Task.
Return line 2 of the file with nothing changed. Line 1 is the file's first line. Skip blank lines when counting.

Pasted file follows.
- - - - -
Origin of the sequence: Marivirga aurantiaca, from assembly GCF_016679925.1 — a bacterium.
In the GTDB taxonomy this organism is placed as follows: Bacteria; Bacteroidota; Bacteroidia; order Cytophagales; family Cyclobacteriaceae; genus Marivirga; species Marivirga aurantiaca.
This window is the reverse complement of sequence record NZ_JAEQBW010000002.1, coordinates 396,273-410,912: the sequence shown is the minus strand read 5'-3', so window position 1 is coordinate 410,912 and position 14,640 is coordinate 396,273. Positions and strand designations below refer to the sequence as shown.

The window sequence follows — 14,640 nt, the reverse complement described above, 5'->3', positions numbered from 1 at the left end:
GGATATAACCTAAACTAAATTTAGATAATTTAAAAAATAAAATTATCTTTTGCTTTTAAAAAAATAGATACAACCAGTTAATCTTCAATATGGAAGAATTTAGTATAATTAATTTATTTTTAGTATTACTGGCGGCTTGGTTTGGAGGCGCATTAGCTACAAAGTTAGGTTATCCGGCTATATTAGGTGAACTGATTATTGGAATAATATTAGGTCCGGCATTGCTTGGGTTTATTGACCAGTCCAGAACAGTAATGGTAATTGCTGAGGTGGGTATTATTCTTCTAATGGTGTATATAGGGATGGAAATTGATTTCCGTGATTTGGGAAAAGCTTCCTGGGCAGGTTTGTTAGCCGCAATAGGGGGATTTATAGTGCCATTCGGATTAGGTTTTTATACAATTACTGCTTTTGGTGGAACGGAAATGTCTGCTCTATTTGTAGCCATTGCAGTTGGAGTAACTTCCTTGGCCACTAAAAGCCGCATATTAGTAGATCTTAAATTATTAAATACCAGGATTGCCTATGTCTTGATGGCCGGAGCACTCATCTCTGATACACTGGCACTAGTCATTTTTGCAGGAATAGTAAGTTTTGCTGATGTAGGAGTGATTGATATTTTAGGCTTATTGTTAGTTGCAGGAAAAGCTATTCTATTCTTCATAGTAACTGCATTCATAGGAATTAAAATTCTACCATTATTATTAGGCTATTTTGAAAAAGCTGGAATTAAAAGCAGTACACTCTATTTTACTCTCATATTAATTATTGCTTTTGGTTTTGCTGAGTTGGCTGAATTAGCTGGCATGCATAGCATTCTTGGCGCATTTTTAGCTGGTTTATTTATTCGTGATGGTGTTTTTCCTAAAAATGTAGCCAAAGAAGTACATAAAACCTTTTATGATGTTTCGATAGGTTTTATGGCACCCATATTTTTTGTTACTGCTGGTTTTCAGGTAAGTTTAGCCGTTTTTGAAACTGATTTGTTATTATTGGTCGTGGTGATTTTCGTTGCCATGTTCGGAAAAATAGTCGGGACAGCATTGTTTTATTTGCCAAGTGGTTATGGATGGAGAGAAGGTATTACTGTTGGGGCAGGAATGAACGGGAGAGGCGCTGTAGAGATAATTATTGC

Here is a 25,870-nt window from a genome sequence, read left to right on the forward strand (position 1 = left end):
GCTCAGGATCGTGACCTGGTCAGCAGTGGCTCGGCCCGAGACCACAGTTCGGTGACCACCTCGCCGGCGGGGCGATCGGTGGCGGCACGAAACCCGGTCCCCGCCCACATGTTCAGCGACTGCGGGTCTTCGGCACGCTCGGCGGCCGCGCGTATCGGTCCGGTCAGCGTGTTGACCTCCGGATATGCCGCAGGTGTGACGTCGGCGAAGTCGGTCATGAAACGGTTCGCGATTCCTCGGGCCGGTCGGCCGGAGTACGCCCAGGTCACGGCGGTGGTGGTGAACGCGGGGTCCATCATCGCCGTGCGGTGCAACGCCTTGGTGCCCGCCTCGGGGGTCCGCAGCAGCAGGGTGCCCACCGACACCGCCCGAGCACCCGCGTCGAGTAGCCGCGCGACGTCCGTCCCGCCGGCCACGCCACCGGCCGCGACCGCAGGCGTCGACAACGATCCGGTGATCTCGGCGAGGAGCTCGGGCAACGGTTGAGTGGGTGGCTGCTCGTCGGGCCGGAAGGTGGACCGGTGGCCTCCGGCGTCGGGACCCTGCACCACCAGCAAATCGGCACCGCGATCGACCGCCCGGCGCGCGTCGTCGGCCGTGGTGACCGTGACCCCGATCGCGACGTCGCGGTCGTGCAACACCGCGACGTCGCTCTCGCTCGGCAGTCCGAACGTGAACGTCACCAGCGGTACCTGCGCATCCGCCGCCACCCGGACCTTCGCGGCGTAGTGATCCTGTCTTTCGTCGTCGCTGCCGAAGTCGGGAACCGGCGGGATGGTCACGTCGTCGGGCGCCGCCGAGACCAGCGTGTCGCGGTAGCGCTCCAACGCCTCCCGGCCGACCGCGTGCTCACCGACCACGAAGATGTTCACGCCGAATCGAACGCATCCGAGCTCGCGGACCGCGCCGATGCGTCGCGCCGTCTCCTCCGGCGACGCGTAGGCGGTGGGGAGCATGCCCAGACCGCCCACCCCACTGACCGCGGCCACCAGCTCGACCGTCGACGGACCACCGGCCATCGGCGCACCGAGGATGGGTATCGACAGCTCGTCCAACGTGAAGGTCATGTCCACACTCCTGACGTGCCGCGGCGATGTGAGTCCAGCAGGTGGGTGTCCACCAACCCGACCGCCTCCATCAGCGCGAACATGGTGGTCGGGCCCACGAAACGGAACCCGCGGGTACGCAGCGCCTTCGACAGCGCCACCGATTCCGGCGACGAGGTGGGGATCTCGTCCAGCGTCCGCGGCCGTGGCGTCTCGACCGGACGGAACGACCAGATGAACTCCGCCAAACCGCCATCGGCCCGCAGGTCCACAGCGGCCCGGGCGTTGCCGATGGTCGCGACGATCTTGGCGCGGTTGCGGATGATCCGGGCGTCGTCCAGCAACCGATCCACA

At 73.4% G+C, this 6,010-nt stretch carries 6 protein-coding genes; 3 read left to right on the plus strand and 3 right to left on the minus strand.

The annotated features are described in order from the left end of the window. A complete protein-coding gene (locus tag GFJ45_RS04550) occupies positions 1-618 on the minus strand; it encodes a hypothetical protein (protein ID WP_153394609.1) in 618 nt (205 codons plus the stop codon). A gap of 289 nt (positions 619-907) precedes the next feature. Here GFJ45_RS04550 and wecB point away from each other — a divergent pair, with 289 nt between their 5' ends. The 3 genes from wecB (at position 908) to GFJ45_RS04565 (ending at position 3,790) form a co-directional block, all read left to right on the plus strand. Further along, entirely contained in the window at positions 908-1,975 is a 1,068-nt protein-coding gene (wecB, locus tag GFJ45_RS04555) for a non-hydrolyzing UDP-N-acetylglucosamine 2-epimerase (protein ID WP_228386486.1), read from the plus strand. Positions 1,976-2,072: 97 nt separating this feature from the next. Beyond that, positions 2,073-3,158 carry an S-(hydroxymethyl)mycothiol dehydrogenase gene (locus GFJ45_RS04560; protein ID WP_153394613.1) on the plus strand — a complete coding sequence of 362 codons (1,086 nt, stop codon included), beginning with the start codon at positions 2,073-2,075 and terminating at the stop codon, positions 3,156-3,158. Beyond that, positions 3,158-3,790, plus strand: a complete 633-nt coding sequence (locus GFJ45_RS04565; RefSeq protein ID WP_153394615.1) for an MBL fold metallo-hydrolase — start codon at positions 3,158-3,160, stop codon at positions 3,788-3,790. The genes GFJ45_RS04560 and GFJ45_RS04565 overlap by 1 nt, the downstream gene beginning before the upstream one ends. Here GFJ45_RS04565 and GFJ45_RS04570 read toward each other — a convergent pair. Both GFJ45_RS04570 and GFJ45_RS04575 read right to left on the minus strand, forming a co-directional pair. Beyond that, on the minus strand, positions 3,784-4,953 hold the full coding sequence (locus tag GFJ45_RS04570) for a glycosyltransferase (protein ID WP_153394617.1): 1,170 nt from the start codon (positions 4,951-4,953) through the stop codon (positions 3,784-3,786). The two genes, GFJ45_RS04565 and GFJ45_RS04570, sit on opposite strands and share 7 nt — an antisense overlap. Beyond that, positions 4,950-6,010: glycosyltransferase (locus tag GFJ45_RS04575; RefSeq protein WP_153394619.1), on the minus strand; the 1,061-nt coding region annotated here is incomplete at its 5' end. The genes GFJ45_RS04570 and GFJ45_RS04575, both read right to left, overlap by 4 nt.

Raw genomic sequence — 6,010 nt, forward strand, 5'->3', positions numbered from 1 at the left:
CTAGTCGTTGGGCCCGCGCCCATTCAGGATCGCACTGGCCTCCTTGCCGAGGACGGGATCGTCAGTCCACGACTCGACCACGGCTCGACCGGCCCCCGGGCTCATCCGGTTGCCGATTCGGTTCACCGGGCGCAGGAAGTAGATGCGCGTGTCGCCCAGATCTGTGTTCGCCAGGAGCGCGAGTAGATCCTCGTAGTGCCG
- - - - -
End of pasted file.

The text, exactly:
In the GTDB taxonomy this organism is placed as follows: Bacteria; Bacteroidota; Bacteroidia; order Cytophagales; family Cyclobacteriaceae; genus Marivirga; species Marivirga aurantiaca.